A book of illustrations and writings composed in a language no one can understand, the Voynich Manuscript (VM) has had a cult following in certain obscure corners of the bibliophilic world for sometime. This week, researchers at the University of Arizona were able to determine that the book is from the early 15th century, making it older than most people thought.
No one knows who wrote the VM, but two perennial favorites are now out of the running. Roger Bacon, who for some reason figures in a large number of conspiracies and mysteries from the time period, surely couldn’t have written it. He was long dead by the time it was composed. Another leading theory has been that it was created by Wilfrid Voynich, the book dealer for whom it is named. That theory is now out. Voynich wasn’t even born until the late 1800s.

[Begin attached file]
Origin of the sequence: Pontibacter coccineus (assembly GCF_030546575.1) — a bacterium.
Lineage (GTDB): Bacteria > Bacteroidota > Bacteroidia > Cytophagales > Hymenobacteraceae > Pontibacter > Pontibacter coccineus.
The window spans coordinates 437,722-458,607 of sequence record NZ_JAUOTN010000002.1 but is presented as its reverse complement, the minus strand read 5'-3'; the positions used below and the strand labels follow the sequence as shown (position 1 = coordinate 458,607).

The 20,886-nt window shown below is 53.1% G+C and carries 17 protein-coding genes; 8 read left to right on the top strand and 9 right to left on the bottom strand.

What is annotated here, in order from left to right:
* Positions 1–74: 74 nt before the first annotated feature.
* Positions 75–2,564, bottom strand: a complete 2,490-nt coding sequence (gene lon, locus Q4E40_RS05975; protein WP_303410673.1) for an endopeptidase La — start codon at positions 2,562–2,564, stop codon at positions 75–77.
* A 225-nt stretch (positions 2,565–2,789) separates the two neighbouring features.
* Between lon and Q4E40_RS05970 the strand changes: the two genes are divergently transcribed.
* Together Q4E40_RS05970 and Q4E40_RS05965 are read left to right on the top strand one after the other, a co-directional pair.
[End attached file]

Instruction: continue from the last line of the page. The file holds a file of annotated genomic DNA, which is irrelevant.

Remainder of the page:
Who wrote the Voynich? What does it mean? No one knows, but lots of people spend their spare time trying to find out. Last year I read The Book of God and Physics, by Enrique Joven, a “literary thriller” of sorts which deals in detail with the VM and those who obsess over it. The book was informative, but Joven, who is a serious scientist and amateur VM sleuth, isn’t much of a thriller writer. If you’re interested in the VM and the various theories surrounding it, The Book of God and Physics might be of interest, but we are still waiting for a really top notch book on the VM to be written.